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CSF synaptic protein concentrations are raised in those with atypical Alzheimer's disease but not frontotemporal dementia.

Journal article
Authors Mica T M Clarke
Ann Brinkmalm
Martha S Foiani
Ione O C Woollacott
Carolin Heller
Amanda Heslegrave
Ashvini Keshavan
Nick C Fox
Jonathan M Schott
Jason D Warren
Kaj Blennow
Henrik Zetterberg
Jonathan D Rohrer
Published in Alzheimer's research & therapy
Volume 11
ISSN 1758-9193
Publication year 2019
Published at Institute of Neuroscience and Physiology, Department of Psychiatry and Neurochemistry
Language en
Subject categories Neurochemistry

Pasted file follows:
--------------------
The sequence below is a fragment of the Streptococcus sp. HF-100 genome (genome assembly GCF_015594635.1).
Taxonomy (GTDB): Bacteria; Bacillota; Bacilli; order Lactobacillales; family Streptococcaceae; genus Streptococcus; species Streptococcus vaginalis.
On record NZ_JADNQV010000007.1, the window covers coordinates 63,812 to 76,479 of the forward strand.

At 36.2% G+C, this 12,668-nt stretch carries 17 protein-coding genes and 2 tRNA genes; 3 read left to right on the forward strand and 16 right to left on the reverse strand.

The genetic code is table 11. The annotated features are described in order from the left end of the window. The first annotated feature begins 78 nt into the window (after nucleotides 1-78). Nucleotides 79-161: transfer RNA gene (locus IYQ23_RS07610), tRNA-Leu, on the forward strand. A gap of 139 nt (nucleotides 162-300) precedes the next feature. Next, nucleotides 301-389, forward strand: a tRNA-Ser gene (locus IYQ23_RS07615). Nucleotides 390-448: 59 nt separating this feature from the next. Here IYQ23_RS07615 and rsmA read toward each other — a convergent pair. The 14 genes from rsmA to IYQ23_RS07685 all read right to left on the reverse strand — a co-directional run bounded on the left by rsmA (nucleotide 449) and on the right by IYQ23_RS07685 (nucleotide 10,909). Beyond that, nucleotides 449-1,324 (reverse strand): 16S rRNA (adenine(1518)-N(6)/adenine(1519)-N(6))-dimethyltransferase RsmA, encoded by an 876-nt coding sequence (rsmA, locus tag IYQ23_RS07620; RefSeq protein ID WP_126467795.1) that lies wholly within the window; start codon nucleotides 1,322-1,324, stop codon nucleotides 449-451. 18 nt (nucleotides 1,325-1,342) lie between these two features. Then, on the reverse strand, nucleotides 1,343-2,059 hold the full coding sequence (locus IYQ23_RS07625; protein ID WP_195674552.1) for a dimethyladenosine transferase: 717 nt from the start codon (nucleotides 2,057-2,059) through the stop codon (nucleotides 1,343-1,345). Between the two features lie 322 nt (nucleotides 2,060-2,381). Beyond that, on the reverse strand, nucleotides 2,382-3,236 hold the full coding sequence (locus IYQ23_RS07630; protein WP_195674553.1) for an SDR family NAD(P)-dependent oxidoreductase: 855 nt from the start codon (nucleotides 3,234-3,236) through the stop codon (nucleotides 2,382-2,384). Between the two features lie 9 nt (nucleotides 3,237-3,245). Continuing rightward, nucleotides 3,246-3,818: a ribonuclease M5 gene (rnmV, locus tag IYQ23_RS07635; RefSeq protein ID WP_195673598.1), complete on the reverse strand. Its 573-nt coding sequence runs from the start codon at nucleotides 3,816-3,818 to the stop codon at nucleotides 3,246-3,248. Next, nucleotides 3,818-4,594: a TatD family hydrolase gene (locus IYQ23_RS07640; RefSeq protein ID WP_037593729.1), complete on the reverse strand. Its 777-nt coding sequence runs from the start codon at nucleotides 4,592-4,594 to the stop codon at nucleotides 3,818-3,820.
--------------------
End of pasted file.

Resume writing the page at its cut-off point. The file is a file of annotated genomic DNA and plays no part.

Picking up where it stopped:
Increased CSF levels of a number of synaptic markers have been reported in Alzheimer's disease (AD), but little is known about their concentrations in frontotemporal dementia (FTD). We investigated this in three synaptic proteins, neurogranin, SNAP-25, and synaptotagmin-1.CSF samples were analysed from 66 patients with a disorder in the FTD spectrum and 19 healthy controls. Patients were stratified by their tau to Aβ42 ratio: those with a ratio of > 1 considered as having likely AD pathology, i.e. an atypical form of AD ('AD biomarker' group [n = 18]), and < 1 as likely FTD pathology ('FTD biomarker' group [n = 48]). A subgroup analysis compared those in the FTD group with likely tau (n = 7) and TDP-43 (n = 18) pathology. Concentrations of neurogranin were measured using two different ELISAs (Ng22 and Ng36), and concentrations of two SNAP-25 fragments (SNAP-25tot and SNAP-25aa40) and synaptotagmin-1 were measured via mass spectrometry.The AD biomarker group had significantly higher concentrations of all synaptic proteins compared to controls except for synaptotagmin-1 where there was only a trend to increased levels-Ng22, AD mean 232.2 (standard deviation 138.9) pg/ml, controls 137.6 (95.9); Ng36, 225.5 (148.8) pg/ml, 130.0 (80.9); SNAP-25tot, 71.4 (27.9) pM, 53.5 (11.7); SNAP-25aa40, 14.0 (6.3), 7.9 (2.3) pM; and synaptotagmin-1, 287.7 (156.0) pM, 238.3 (71.4). All synaptic measures were significantly higher in the atypical AD group than the FTD biomarker group except for Ng36 where there was only a trend to increased levels-Ng22, 114.0 (117.5); Ng36, 171.1 (75.2); SNAP-25tot, 49.2 (16.7); SNAP-25aa40, 8.2 (3.4); and synaptotagmin-1, 197.1 (78.9). No markers were higher in the FTD biomarker group than controls. No significant differences were seen in the subgroup analysis, but there was a trend to increased levels in those with likely tau pathology.No CSF synaptic proteins have been shown to be abnormal in those with likely FTD pathologically. Higher CSF synaptic protein concentrations of neurogranin, SNAP-25, and synaptotagmin-1 appear to be related to AD pathology.

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